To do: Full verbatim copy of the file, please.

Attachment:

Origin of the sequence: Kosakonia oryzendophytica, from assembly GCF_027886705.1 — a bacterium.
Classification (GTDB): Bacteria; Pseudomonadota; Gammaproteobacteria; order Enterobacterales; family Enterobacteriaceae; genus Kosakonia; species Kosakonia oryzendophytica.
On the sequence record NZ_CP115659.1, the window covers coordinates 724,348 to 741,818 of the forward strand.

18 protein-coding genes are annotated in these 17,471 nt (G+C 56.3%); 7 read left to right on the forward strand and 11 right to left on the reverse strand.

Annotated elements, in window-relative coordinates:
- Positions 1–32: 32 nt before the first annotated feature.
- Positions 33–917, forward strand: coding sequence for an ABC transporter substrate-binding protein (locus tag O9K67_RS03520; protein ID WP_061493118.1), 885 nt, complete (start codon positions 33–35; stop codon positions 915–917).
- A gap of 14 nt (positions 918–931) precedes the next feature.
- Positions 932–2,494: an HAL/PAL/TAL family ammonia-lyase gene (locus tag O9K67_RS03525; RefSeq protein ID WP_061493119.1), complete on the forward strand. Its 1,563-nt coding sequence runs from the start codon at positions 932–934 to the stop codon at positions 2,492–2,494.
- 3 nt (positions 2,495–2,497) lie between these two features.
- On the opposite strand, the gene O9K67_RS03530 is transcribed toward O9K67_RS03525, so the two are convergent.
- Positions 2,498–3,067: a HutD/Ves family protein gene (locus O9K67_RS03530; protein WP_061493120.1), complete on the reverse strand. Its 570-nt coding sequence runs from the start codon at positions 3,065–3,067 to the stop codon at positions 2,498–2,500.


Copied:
Origin of the sequence: Kosakonia oryzendophytica, from assembly GCF_027886705.1 — a bacterium.
Classification (GTDB): Bacteria; Pseudomonadota; Gammaproteobacteria; order Enterobacterales; family Enterobacteriaceae; genus Kosakonia; species Kosakonia oryzendophytica.
On the sequence record NZ_CP115659.1, the window covers coordinates 724,348 to 741,818 of the forward strand.

18 protein-coding genes are annotated in these 17,471 nt (G+C 56.3%); 7 read left to right on the forward strand and 11 right to left on the reverse strand.

Annotated elements, in window-relative coordinates:
- Positions 1–32: 32 nt before the first annotated feature.
- Positions 33–917, forward strand: coding sequence for an ABC transporter substrate-binding protein (locus tag O9K67_RS03520; protein ID WP_061493118.1), 885 nt, complete (start codon positions 33–35; stop codon positions 915–917).
- A gap of 14 nt (positions 918–931) precedes the next feature.
- Positions 932–2,494: an HAL/PAL/TAL family ammonia-lyase gene (locus tag O9K67_RS03525; RefSeq protein ID WP_061493119.1), complete on the forward strand. Its 1,563-nt coding sequence runs from the start codon at positions 932–934 to the stop codon at positions 2,492–2,494.
- 3 nt (positions 2,495–2,497) lie between these two features.
- On the opposite strand, the gene O9K67_RS03530 is transcribed toward O9K67_RS03525, so the two are convergent.
- Positions 2,498–3,067: a HutD/Ves family protein gene (locus O9K67_RS03530; protein WP_061493120.1), complete on the reverse strand. Its 570-nt coding sequence runs from the start codon at positions 3,065–3,067 to the stop codon at positions 2,498–2,500.